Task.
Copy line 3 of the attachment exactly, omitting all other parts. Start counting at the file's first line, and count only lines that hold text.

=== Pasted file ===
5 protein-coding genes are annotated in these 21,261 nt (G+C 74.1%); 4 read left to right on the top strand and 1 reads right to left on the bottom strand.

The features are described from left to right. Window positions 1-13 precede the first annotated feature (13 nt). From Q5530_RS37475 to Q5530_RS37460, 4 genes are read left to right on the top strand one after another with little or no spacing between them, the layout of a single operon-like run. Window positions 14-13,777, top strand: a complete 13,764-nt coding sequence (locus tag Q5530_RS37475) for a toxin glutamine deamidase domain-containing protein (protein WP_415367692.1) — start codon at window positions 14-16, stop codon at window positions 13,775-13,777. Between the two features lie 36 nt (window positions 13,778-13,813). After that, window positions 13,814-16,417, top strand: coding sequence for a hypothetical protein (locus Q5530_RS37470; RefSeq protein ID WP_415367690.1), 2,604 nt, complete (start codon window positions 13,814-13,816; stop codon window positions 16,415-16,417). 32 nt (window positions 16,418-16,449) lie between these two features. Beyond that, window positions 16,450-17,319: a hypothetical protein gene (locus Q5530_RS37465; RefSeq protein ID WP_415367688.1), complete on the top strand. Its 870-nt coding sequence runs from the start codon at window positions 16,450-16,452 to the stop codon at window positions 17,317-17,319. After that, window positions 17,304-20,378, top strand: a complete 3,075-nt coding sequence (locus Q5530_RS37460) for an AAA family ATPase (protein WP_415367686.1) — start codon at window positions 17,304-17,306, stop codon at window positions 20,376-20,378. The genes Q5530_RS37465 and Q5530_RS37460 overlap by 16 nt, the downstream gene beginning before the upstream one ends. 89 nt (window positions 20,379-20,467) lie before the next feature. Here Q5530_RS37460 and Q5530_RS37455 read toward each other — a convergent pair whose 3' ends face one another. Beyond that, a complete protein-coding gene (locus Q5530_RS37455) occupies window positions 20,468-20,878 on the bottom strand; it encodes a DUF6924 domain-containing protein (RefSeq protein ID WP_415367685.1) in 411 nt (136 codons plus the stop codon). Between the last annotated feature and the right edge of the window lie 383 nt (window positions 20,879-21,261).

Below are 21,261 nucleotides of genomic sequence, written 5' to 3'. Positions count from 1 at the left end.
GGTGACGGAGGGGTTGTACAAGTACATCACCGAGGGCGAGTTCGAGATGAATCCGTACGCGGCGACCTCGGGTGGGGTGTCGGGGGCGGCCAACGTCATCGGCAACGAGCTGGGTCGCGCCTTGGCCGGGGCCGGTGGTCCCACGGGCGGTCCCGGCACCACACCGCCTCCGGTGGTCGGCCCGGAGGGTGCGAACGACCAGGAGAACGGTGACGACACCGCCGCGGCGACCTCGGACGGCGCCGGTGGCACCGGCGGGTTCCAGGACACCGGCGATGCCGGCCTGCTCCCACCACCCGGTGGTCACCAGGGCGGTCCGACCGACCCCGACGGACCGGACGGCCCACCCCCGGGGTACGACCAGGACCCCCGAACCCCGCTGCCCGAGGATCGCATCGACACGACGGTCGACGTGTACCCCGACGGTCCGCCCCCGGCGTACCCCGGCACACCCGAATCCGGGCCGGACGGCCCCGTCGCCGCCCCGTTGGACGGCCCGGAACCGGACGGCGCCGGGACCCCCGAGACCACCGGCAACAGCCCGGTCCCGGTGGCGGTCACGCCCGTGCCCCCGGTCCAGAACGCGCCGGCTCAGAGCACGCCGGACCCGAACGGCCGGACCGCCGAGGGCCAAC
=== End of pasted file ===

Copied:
Below are 21,261 nucleotides of genomic sequence, written 5' to 3'. Positions count from 1 at the left end.